The centerpiece of the exhibition was a skirt, lined in deep pink satin with silkscreened images from the 2017 Women's Marches on the outside evocative of the current social conversation about gender; the sexualization and objectification of women vs. their emergence as a force for social justice in our civilization. The skirt itself became performance art during the event when worn individually, separately and simultaneously by Katherine and Cameron; two members of Providence's Festival Ballet company who - together with the skirt - performed a dance of emergence, returning to, and re-emergence from the womb.

Concept and design of the skirt by Zaire Kaczmarski @zairekaczphoto  |   Skirt made by Leslie Grant @lesliegrant300    |    Silkscreen made by Lane Sale @shoestringpressny

Concept and design of the skirt by Zaire Kaczmarski @zairekaczphoto  |   Skirt made by Leslie Grant @lesliegrant300    |    Silkscreen made by Lane Sale @shoestringpressny

"The Personal and Collective Experience of the Gaze" was supported by Elizabeth and State Lawrence, owners of Clad In and installed in their Wayland Square boutique in Providence's East Side for three-days only, beginning with a well-attended opening reception on April 13, 2017. The location of the installation, in itself contained a commentary on change and disruption; the juxtaposition of the stereo-typical role of women-as-object signified by the high-end women's boutique, the current disruption of those stereotypes, and the bringing together of a new vision that can encompass and include all of the roles women - and men - can play. 

The entire experience also highlights the collaborative and inclusive possibilities of contemporary art installation; bringing together thematic elements in multiple mediums; photography, video, music and performance- even the participation of the audience, both their presence and commentary became a necessary and indelible part of the experience.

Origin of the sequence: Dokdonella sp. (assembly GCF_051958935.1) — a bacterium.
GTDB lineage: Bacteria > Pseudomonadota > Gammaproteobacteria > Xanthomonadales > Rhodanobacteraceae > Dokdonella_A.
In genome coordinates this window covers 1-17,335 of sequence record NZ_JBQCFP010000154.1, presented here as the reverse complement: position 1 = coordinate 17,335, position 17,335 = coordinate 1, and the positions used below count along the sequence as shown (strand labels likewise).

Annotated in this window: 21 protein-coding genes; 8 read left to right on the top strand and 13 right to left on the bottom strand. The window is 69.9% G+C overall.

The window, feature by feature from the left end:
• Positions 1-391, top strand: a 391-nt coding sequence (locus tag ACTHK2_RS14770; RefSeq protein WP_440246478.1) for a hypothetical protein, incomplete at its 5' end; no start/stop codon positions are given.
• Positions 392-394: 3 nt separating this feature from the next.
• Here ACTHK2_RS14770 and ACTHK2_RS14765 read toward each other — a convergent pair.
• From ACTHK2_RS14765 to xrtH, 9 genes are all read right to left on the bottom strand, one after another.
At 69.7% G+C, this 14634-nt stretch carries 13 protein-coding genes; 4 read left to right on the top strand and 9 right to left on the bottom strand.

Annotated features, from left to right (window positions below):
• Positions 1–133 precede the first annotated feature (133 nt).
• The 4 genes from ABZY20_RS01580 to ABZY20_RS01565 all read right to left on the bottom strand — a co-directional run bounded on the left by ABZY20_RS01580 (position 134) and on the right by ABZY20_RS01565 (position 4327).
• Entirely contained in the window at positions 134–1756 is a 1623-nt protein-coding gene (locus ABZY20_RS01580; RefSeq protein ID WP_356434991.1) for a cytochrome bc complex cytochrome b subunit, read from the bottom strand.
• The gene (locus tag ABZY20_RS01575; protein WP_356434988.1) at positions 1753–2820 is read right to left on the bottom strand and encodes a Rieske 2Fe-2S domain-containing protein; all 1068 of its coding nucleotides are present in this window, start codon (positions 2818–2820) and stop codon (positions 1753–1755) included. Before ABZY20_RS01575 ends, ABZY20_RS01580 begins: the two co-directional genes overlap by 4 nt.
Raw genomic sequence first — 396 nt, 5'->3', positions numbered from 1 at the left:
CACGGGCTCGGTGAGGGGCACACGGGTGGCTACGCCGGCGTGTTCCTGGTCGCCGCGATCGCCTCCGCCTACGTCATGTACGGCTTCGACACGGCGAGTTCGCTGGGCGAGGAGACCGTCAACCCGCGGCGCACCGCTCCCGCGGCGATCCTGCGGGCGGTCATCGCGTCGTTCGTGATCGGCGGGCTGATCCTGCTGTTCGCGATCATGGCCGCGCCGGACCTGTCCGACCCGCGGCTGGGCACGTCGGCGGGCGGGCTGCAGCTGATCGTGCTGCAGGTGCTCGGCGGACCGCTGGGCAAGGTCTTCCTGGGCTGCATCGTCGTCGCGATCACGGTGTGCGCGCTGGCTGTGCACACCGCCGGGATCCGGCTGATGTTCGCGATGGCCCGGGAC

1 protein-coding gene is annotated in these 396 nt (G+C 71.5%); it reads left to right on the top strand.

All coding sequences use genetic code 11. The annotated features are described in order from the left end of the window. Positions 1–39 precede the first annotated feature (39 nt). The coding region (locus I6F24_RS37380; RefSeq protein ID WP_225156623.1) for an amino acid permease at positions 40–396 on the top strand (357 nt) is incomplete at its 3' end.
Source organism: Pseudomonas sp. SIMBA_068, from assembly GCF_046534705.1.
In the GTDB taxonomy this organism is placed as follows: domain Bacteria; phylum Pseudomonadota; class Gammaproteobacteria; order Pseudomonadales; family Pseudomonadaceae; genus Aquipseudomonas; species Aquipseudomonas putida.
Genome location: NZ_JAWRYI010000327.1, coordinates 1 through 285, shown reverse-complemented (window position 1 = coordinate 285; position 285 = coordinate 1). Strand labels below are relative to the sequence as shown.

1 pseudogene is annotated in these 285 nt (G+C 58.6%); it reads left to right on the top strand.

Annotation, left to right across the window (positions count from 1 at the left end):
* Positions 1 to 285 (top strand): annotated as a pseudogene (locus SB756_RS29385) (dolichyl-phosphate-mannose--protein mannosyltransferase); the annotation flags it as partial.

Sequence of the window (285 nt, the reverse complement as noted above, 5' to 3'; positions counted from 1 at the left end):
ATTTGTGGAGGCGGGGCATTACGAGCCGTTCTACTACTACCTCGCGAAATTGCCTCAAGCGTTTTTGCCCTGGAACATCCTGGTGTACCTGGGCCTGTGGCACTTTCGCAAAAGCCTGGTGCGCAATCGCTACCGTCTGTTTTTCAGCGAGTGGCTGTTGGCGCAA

Zaire is an interdisciplinary artist born and raised in Venezuela. She is interested in perception, identity, behavior and the creation of meaning. Photography, video and installation are her main areas of action. Her work is informed by her cultural heritage and the social contexts she has lived in since emigrating to the US. Currently she is working and living in NorthCarolina, Rhode Island and New York. 

Watch the video below for "the dance of the skirt" and other highlights from "The Collective Experience of the Gaze"

Collette is a traveler, writer, art lover and creative marketing consultant.  After twenty-five years in the designer fashion industry, working for Donna Karan, Giorgio Armani, Neiman Marcus and Nordstrom, she took a sabbatical and wandered away into the wide world to find adventure, to explore, meditate and learn.  For a year she traveled alone; a container ship ride across the Pacific Ocean to Taiwan, China and Hong Kong; ferries and trains, busses and planes across Southeast Asia and Australia; eight days sitting in silence at the feet of Mooji; Advaita Vedantist spiritual teacher; living and traveling for two months in Spain while studying Spanish -- which she hopes someday to master.

Returning to the US, Collette settled in Providence where, attracted by the beauty of the city, the miles of Rhode Island coastline and the crazy art vibe, she hopes to contribute to what she believes is a developing urban renaissance.  In addition to 'finding her cool', she is currently gathering new stories from life and the art around her and working on a full length book about her journey.